1
\$\begingroup\$

An app I'm building professionally includes rudimentary text messaging. It allows users to send from the phone, and it polls for new messages (I know, yikes. Push notifications are a future task) with variable frequency for new messages from other users.

Part of its functionality is of course keeping messages in date-sorted order, and each message has a timestamp on it. I came up with two sorting implementations and I was curious as to which one would be more efficient.

Implementation 1:

for (Message* message in messages) {
    [self.backingMessages addObject:message];
}
NSSortDescriptor* sortingDescriptor = [NSSortDescriptor sortDescriptorWithKey:@"fullTimestamp" ascending:YES];
[self.backingMessages sortUsingDescriptors:@[sortingDescriptor]];

Implementation 2:

for (Message* message in messages) {
    NSInteger insertionPoint = [self.backingMessages indexOfObject:message inSortedRange:NSMakeRange(0, self.backingMessages.count) options:NSBinarySearchingInsertionIndex usingComparator:^NSComparisonResult(Message*  _Nonnull obj1, Message*  _Nonnull obj2) {
        return [obj1.fullTimestamp compare:obj2.fullTimestamp];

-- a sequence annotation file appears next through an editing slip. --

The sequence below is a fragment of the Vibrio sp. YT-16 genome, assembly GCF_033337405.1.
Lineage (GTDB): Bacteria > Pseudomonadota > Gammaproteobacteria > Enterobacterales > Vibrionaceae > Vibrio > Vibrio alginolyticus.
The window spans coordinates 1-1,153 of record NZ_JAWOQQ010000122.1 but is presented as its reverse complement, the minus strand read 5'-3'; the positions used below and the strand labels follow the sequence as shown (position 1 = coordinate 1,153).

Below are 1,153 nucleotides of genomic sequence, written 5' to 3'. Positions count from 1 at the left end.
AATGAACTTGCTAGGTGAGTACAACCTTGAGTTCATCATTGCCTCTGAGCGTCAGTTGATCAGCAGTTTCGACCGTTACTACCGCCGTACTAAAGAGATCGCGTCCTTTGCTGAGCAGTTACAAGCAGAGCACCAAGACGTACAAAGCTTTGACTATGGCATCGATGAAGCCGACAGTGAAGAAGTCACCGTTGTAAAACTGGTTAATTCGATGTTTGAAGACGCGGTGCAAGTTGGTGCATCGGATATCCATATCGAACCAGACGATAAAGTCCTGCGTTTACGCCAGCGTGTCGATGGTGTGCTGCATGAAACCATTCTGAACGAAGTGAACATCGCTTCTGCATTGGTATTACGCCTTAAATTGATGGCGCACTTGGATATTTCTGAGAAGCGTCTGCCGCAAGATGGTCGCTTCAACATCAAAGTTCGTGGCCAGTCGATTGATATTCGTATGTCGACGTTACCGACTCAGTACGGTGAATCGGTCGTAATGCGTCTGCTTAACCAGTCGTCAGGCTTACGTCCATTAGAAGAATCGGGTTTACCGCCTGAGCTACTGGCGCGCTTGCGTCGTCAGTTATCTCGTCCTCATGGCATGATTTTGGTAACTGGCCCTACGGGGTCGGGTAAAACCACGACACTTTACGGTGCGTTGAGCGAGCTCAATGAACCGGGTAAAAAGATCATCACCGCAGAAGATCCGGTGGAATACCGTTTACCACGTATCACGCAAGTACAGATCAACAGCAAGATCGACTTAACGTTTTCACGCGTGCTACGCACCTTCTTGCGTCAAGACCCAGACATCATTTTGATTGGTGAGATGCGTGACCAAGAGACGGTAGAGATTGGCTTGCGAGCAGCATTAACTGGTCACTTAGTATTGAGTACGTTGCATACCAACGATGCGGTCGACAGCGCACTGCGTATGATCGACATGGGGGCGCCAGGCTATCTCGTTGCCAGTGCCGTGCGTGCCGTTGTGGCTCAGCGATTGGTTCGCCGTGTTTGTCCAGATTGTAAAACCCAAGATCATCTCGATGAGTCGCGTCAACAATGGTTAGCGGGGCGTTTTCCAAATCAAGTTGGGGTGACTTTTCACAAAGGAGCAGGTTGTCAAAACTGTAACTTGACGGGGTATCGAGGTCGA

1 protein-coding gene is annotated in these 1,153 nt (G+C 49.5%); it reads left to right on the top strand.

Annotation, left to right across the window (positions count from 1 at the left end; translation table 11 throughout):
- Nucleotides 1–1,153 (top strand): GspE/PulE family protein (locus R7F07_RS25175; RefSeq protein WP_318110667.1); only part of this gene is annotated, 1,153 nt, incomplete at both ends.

}];
    self.backingMessages[insertionPoint] = message;
}

Some observations:

  • The new messages being added are known to be sorted
  • The messages being added to are initially sorted, and so will also be sorted every time new messages are added.

Doing some back-of-the-napkin analysis...

n = length of existing message array  
m = length of new message array  
implementation 1: O(m) + O((n+m)log(n+m))  
implementation 2: O(mlog(n+m)) + O(m) <- for the shifting that I assume happens upon insertion

My gut says that implementation 2 would be faster by a hair, depending on how the shifting works. All of this being said, I'm assuming that Apple ends up doing some crazy polymorphic implementation for sorting depending on the data, so implementation 1 might end up being faster. I'm probably overthinking this since the amount of data I'm expecting is so small, but I'm still curious about what might theoretically be faster.

\$\endgroup\$

1 Answer 1

2
\$\begingroup\$

If both new and old messages are sorted it's basically a merge of two sorted arrays, similar to the merge step in merge sort. It can be done O(n + m) time. I'd suggest you to look into how that's implemented.

\$\endgroup\$
1
  • \$\begingroup\$ Good catch, I'll review the code and see if that observation fits with the data I'm getting back. \$\endgroup\$
    – Chris
    Commented Aug 5, 2016 at 22:15

Your Answer

By clicking “Post Your Answer”, you agree to our terms of service and acknowledge you have read our privacy policy.

Not the answer you're looking for? Browse other questions tagged or ask your own question.